The National Theatre’s critically acclaimed adaptation of Neil Gaiman’s THE OCEAN AT THE END OF THE LANE will tour the UK and Ireland later this year, direct from the West End, visiting New Theatre Oxford from Tue 20 June to Sat 24 June Directed by Katy Rudd (Camp Siegfried) and adapted by Joel Horwood (Skins, I Want My Hat Back), the first major stage adaptation of Neil Gaiman’s work is a thrilling adventure of fantasy, myth and friendship, which blends magic with memory in a tour-de-force of storytelling that takes audiences on an epic journey to a childhood once forgotten and the darkness that lurks at the very edge of it.
Returning to his childhood home, a man finds himself standing beside the pond of the old Sussex farmhouse where he used to play. He's transported to his 12th birthday when his remarkable friend Lettie claimed it wasn't a pond, but an ocean – a place where everything is possible...
Plunged into a magical world, their survival depends on their ability to reckon with ancient forces that threaten to destroy everything around them.
Here, Author Neil Gaiman answers our questions.
The book is loosely based on your childhood. What was the starting point?
The book began with me wanting to try and explain to my wife where I grew up and what that world was like. She could take me to her childhood home because it’s still the same, but I couldn’t take her to where I grew up [in East Grinstead] because the place had long since been demolished; lots of lovely neat little housing estates covered the gardens and the fields and lanes. So for me it was kind of an effort to try and evoke a past and a sense of place. An interesting side of it for me too was that I realised that I hadn’t heard, for a very long time, the Sussex accent of my childhood. Mrs Weller came in and cleaned once a week and Mr Weller came in and did the gardens. They were probably in their 80s and they had proper Sussex accents – almost like a West Country burr. I resolved to write a novel with that in too.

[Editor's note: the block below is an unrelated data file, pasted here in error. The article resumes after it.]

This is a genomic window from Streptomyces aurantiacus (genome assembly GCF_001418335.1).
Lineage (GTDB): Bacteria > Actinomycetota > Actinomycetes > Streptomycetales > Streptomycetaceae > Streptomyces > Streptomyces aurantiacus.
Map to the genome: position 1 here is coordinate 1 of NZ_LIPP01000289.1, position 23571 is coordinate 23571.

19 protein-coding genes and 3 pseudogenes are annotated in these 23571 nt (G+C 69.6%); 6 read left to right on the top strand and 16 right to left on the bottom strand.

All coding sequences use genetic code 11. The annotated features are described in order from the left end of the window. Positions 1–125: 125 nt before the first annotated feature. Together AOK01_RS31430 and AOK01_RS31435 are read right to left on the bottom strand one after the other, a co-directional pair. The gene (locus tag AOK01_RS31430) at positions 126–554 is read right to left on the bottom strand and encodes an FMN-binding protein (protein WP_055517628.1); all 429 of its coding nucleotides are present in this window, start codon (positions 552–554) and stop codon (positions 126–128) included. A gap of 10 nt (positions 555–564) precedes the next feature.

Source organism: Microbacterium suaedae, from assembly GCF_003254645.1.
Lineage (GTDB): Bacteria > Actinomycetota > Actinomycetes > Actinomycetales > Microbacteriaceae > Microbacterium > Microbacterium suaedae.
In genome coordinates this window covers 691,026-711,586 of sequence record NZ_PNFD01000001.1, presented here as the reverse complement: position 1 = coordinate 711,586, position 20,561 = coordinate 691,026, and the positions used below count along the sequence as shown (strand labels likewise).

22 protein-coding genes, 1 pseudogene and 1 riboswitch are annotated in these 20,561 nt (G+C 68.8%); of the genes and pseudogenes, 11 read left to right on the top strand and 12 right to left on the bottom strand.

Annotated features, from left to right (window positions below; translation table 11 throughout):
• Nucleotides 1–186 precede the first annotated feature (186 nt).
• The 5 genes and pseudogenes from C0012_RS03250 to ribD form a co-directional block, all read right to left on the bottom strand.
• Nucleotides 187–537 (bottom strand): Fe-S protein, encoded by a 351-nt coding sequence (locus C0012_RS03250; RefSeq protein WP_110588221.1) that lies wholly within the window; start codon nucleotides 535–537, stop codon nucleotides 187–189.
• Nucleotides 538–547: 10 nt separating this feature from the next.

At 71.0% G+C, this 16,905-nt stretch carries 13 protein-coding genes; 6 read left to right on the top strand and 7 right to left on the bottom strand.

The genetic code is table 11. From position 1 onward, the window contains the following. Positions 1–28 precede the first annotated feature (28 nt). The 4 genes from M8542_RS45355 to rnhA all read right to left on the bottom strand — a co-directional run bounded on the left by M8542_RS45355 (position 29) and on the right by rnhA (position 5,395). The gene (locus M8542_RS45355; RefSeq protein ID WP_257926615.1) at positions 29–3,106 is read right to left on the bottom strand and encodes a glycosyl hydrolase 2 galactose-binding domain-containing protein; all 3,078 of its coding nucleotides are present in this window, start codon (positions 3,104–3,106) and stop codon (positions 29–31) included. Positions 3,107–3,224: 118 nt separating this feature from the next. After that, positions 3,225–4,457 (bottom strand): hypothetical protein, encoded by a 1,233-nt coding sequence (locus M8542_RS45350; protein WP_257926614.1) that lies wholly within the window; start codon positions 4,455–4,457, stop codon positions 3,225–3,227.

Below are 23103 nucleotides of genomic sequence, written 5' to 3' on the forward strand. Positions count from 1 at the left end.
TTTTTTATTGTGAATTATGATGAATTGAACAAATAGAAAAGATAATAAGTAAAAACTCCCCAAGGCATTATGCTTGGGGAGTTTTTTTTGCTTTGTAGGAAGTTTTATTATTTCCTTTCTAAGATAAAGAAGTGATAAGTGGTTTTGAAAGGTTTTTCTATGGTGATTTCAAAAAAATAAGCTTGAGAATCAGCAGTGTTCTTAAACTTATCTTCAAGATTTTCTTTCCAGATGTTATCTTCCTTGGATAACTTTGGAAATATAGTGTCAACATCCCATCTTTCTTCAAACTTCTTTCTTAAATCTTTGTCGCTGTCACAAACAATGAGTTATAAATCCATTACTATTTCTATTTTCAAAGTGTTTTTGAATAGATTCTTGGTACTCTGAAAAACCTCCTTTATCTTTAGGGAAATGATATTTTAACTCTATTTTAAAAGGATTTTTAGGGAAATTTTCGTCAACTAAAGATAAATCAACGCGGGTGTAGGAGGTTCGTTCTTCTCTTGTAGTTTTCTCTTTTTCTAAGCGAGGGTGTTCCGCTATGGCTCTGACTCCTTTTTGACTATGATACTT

How did you create the Hempstocks?
I was told by my mother – quite erroneously, I discovered, when I did my research – that the farm half-way down our lane was in the Doomsday Book. And that was the start of the Hempstocks in my head; who they were and what I wanted to do with them.
Do you find writing about family especially fascinating?
I don’t think I’ve ever been able to avoid writing about family, even when I thought I was writing about something else. Whether it’s biological family or the family we make. In the novel I created a semi-fictional family for myself, and in the play version it was one step further away from my family, which I think looking back on is incredibly healthy! But the boy is definitely me.
The play received amazing reviews when it premiered. Without any spoilers, do you have any favourite moments?
There is something astounding about the moment when they enter the ocean. That completely fascinates me. And you’re going to see miracles made out of bits of rubbish and old plastic bags and nightmarish birds beyond your imagination. It still takes me by surprise every time I watch.
Is it true that you were so moved by the play when you saw it in rehearsals that you cried?
I saw the first full run through. About ten minutes from the end, I had tears running down my face. I thought that this was terribly embarrassing, and I was discreetly trying to flick them away.
You describe yourself as a storyteller. What inspired you to be a writer?
I’m not sure that all writers are frustrated performers, but for me it was the joy in getting to be all of the characters. As a writer you get to do that. Being a kid who loved books I could think of nothing cooler than giving people the pleasure that I got.